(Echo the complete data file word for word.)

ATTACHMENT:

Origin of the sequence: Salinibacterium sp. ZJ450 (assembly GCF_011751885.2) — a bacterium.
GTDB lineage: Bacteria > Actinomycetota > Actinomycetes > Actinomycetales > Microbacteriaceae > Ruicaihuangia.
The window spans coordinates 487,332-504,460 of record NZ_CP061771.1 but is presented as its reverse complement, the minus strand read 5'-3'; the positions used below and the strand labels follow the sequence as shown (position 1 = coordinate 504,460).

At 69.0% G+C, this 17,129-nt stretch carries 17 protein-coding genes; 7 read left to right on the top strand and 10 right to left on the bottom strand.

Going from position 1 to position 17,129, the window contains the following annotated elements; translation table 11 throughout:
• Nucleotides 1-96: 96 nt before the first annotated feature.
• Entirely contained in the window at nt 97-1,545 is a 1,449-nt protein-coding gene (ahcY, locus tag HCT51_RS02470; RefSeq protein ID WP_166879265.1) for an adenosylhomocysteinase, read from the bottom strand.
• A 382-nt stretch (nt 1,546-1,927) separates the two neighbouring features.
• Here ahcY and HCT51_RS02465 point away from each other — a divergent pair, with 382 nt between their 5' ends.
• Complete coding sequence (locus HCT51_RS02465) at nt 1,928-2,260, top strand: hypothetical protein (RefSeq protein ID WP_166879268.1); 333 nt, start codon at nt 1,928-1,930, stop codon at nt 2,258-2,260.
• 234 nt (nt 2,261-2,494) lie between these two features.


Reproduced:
Origin of the sequence: Salinibacterium sp. ZJ450 (assembly GCF_011751885.2) — a bacterium.
GTDB lineage: Bacteria > Actinomycetota > Actinomycetes > Actinomycetales > Microbacteriaceae > Ruicaihuangia.
The window spans coordinates 487,332-504,460 of record NZ_CP061771.1 but is presented as its reverse complement, the minus strand read 5'-3'; the positions used below and the strand labels follow the sequence as shown (position 1 = coordinate 504,460).

At 69.0% G+C, this 17,129-nt stretch carries 17 protein-coding genes; 7 read left to right on the top strand and 10 right to left on the bottom strand.

Going from position 1 to position 17,129, the window contains the following annotated elements; translation table 11 throughout:
• Nucleotides 1-96: 96 nt before the first annotated feature.
• Entirely contained in the window at nt 97-1,545 is a 1,449-nt protein-coding gene (ahcY, locus tag HCT51_RS02470; RefSeq protein ID WP_166879265.1) for an adenosylhomocysteinase, read from the bottom strand.
• A 382-nt stretch (nt 1,546-1,927) separates the two neighbouring features.
• Here ahcY and HCT51_RS02465 point away from each other — a divergent pair, with 382 nt between their 5' ends.
• Complete coding sequence (locus HCT51_RS02465) at nt 1,928-2,260, top strand: hypothetical protein (RefSeq protein ID WP_166879268.1); 333 nt, start codon at nt 1,928-1,930, stop codon at nt 2,258-2,260.
• 234 nt (nt 2,261-2,494) lie between these two features.